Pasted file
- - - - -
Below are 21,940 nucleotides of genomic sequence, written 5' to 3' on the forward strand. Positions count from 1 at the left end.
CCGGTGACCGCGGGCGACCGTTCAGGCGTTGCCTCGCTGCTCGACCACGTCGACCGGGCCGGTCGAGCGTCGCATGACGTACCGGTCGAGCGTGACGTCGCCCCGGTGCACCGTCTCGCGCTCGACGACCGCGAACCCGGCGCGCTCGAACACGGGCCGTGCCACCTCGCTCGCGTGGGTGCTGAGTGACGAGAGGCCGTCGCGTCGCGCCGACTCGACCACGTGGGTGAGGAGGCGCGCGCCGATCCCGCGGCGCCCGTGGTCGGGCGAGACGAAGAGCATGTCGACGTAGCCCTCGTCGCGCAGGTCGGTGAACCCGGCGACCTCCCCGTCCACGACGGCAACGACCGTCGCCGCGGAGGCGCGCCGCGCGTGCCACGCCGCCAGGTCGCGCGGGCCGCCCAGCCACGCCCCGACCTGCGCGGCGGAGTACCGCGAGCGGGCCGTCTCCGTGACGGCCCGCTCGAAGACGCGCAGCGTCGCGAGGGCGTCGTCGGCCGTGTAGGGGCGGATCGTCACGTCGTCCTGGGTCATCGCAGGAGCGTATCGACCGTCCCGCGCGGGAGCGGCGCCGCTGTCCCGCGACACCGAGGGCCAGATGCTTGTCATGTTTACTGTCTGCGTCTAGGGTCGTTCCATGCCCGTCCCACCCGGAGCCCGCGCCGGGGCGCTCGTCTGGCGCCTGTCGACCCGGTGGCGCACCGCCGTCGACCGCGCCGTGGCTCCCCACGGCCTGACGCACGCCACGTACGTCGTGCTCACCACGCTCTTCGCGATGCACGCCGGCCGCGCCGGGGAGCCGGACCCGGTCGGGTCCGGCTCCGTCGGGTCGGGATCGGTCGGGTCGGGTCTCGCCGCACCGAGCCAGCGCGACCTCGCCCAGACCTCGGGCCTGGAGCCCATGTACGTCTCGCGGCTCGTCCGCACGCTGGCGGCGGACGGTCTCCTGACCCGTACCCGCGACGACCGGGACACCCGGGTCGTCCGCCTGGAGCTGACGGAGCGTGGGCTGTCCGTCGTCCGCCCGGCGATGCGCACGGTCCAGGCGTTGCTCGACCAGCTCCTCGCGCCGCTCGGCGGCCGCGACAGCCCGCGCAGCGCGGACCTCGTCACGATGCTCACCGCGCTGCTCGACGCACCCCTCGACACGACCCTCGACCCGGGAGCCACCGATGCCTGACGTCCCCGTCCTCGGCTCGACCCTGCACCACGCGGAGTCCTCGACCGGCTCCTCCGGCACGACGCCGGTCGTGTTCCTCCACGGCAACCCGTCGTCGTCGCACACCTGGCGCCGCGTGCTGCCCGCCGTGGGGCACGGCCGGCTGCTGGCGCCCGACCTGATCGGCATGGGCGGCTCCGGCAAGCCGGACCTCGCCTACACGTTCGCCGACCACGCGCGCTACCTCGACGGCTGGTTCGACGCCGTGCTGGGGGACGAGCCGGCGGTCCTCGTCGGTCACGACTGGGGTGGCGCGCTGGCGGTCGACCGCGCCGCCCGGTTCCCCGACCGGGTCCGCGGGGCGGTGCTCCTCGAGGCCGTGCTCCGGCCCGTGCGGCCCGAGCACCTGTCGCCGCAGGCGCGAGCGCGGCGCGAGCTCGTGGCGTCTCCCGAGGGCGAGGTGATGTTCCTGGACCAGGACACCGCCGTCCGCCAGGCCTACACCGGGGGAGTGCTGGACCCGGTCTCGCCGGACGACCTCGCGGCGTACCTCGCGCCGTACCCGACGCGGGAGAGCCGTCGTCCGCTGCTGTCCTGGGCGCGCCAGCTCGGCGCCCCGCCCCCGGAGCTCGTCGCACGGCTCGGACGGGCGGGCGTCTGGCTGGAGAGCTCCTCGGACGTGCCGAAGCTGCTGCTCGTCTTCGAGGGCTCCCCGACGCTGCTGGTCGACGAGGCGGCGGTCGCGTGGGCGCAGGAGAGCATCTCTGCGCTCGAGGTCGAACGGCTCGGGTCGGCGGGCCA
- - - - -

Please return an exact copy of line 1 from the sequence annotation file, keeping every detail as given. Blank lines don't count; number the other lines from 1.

Below are 21,940 nucleotides of genomic sequence, written 5' to 3' on the forward strand. Positions count from 1 at the left end.